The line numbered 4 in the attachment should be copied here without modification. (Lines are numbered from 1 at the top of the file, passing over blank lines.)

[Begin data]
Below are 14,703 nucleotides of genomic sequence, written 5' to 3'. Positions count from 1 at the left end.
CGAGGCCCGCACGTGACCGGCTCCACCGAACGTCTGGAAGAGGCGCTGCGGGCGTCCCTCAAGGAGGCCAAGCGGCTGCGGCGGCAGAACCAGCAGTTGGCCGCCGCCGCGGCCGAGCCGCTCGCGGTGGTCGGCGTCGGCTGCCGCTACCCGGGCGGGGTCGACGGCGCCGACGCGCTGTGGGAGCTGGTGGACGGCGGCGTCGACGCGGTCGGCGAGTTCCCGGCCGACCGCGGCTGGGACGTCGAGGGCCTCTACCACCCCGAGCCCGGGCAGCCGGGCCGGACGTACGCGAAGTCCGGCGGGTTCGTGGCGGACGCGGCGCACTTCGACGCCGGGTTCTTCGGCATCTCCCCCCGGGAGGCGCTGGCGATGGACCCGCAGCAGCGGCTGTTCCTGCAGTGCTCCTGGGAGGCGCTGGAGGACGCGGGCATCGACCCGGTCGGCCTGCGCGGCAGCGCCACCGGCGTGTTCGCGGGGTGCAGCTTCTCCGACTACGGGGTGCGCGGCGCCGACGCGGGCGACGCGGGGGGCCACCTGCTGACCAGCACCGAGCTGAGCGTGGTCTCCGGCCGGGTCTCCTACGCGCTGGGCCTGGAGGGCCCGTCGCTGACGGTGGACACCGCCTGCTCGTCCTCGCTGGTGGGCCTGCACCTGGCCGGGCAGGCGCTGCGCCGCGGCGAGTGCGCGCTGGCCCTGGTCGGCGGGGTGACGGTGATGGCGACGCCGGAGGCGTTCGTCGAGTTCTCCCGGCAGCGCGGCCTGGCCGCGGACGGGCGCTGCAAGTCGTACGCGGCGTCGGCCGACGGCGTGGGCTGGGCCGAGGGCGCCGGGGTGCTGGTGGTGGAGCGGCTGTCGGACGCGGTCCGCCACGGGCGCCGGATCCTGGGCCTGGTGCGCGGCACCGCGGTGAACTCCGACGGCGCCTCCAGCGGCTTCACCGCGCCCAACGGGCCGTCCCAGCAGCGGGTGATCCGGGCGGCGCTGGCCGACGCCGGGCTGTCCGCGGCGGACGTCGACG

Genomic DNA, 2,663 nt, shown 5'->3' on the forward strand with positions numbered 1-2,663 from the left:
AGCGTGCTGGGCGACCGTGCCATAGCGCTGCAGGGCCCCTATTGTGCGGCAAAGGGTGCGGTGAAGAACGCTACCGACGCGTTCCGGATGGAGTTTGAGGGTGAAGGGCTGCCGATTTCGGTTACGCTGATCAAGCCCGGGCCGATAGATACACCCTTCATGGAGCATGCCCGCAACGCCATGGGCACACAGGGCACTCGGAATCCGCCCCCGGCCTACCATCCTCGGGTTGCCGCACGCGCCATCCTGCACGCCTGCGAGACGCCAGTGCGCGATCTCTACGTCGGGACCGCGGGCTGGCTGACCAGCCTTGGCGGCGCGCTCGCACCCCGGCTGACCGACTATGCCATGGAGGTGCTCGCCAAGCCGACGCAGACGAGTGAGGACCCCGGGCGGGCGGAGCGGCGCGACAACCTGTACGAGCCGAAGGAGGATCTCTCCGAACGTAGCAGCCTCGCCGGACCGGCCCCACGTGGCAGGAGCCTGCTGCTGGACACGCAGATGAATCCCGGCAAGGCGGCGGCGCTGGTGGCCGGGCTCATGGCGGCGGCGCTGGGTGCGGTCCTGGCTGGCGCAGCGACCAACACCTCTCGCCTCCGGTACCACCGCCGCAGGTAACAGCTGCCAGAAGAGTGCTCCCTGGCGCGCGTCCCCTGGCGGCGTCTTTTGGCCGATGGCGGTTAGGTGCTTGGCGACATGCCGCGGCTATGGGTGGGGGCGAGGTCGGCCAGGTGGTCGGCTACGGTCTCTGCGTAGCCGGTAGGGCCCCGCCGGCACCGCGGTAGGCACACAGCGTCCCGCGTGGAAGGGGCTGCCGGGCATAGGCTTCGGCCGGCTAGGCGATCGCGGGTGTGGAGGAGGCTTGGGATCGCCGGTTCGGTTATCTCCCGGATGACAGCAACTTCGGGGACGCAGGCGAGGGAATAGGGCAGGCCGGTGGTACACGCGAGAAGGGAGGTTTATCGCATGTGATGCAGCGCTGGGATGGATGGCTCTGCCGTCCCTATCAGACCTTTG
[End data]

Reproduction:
AGCGTGCTGGGCGACCGTGCCATAGCGCTGCAGGGCCCCTATTGTGCGGCAAAGGGTGCGGTGAAGAACGCTACCGACGCGTTCCGGATGGAGTTTGAGGGTGAAGGGCTGCCGATTTCGGTTACGCTGATCAAGCCCGGGCCGATAGATACACCCTTCATGGAGCATGCCCGCAACGCCATGGGCACACAGGGCACTCGGAATCCGCCCCCGGCCTACCATCCTCGGGTTGCCGCACGCGCCATCCTGCACGCCTGCGAGACGCCAGTGCGCGATCTCTACGTCGGGACCGCGGGCTGGCTGACCAGCCTTGGCGGCGCGCTCGCACCCCGGCTGACCGACTATGCCATGGAGGTGCTCGCCAAGCCGACGCAGACGAGTGAGGACCCCGGGCGGGCGGAGCGGCGCGACAACCTGTACGAGCCGAAGGAGGATCTCTCCGAACGTAGCAGCCTCGCCGGACCGGCCCCACGTGGCAGGAGCCTGCTGCTGGACACGCAGATGAATCCCGGCAAGGCGGCGGCGCTGGTGGCCGGGCTCATGGCGGCGGCGCTGGGTGCGGTCCTGGCTGGCGCAGCGACCAACACCTCTCGCCTCCGGTACCACCGCCGCAGGTAACAGCTGCCAGAAGAGTGCTCCCTGGCGCGCGTCCCCTGGCGGCGTCTTTTGGCCGATGGCGGTTAGGTGCTTGGCGACATGCCGCGGCTATGGGTGGGGGCGAGGTCGGCCAGGTGGTCGGCTACGGTCTCTGCGTAGCCGGTAGGGCCCCGCCGGCACCGCGGTAGGCACACAGCGTCCCGCGTGGAAGGGGCTGCCGGGCATAGGCTTCGGCCGGCTAGGCGATCGCGGGTGTGGAGGAGGCTTGGGATCGCCGGTTCGGTTATCTCCCGGATGACAGCAACTTCGGGGACGCAGGCGAGGGAATAGGGCAGGCCGGTGGTACACGCGAGAAGGGAGGTTTATCGCATGTGATGCAGCGCTGGGATGGATGGCTCTGCCGTCCCTATCAGACCTTTG